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Mar's Story

Thank you for the invitation to share with you my passion for social justice, for promoting UUism, and for helping bring about a more peaceful and interconnected world by encouraging people to cross all the borders that separate us. These borders include linguistic, cultural, socioeconomic, theological, and many others.

MY LIFE AS A UU
I have been a UU for over six years. I greatly envy those of you who are lifelong UUs. I wish I had stumbled upon it sooner when my kids were still little. As they say, better late than never. I actually came across UUism at a gathering with fellow Esperanto-speakers. I noticed that many of them were UUs. After some research the reason was crystal clear. The ideologies of both movements are so similar! They both encourage us to move beyond a culture of monolingualism and into a world community that is truly universal in its embrace of diversity and in its ability to speak, listen, covenant, and act as “We, the Peoples of the Earth” by crossing all the borders that separate us. At international Esperanto gatherings I can chat with people of over 100 countries with a language that only took me about six months to learn.

Even though I knew about UUism, I did not look for a UU church in my neighborhood because I doubted that my very conservative city would have one. One day I missed my turn as I was driving and I went into a small parking lot to turn around. Right in front of me I saw the sign “Summit UU Fellowship”. I couldn’t believe it! Imagine, I tried to make a U-turn and ended up making a 'UU turn.'

I attended services the following Sunday and I felt right at home. I went home and shared the happy news with my husband. I’m quoting his reply: “What’s so great about this church, is there a lot Mexicans in it?” Unfortunately the answer was negative. I simply said, “I think I was the only one…But give me some time and I will try to change that!”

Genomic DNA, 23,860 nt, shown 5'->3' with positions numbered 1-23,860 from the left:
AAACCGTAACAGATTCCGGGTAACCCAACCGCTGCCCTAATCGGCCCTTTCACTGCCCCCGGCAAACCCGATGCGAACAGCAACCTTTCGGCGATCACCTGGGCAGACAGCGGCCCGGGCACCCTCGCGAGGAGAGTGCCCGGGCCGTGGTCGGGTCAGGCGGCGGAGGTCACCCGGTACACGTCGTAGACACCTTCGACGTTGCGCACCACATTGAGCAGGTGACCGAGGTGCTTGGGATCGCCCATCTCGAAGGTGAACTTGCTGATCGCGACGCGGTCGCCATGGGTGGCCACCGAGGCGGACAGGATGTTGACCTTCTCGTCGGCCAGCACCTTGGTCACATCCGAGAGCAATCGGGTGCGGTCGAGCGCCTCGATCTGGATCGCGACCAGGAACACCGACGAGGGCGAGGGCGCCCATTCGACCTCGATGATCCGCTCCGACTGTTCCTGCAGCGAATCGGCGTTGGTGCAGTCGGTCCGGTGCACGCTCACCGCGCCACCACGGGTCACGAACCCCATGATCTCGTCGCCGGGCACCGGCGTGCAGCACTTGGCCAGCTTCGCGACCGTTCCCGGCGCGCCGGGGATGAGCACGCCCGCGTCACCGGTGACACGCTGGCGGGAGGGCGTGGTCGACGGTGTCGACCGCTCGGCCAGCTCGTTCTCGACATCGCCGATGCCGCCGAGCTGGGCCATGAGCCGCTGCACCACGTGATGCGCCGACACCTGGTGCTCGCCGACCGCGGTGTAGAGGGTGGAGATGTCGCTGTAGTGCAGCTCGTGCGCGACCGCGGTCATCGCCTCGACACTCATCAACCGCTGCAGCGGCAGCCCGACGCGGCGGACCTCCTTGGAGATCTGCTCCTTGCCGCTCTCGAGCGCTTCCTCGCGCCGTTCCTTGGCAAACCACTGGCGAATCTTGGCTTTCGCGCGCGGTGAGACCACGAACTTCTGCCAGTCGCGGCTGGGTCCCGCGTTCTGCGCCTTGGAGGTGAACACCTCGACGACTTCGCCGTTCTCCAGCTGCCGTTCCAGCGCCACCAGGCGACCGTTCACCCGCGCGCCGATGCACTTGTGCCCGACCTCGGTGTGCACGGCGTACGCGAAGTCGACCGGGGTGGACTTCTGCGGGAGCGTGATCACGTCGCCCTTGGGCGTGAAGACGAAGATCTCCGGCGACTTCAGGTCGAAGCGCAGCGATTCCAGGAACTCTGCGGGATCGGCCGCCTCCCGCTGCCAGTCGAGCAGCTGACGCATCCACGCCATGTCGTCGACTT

That was the day that I began thinking of ways to help make my newfound faith even better.
As it turned out I had the opportunity to do that almost immediately. First UU Church of San Diego needed a coordinator to help the emerging congregation in Chula Vista find a place of their own. Until then the small group had been meeting in the media center of a public school. We found our home in a retail space, right next to a karate school and a tattoo parlor.
Our services are bilingual in Spanish with the sermon being simultaneously translated for congregants who prefer that language.

Before I continue, let me tell you a little about my life as an immigrant: I was born and raised in Mexico and crossed into the US without documents more than 30 years ago. Seven years ago I became an immigrant rights activist.

With my German married name, my height, and my relatively fair skin, blending into my predominantly White community has been very easy to do, until people notice my accent.
Interestingly enough, most people including Latinos, think my accent is European, or Russian.
For 25 years I was too busy raising four children, working, and going to school. I did not have time or energy to be concerned with the well-being of other immigrants in my community.
I had it made. I had legal status. I paid a heavy price for it, mind you. I paid with the currency of blood and tears… literally! Certainly other immigrants could find their own way to get their own legal status. They did not need my help for that! Or, did they?

So, what happened? What was it that changed my stance on this issue? You could say it was a calling, similar to a call to ministry. Something that happened about ten years ago compelled me to act in behalf of our immigrant sisters and brothers.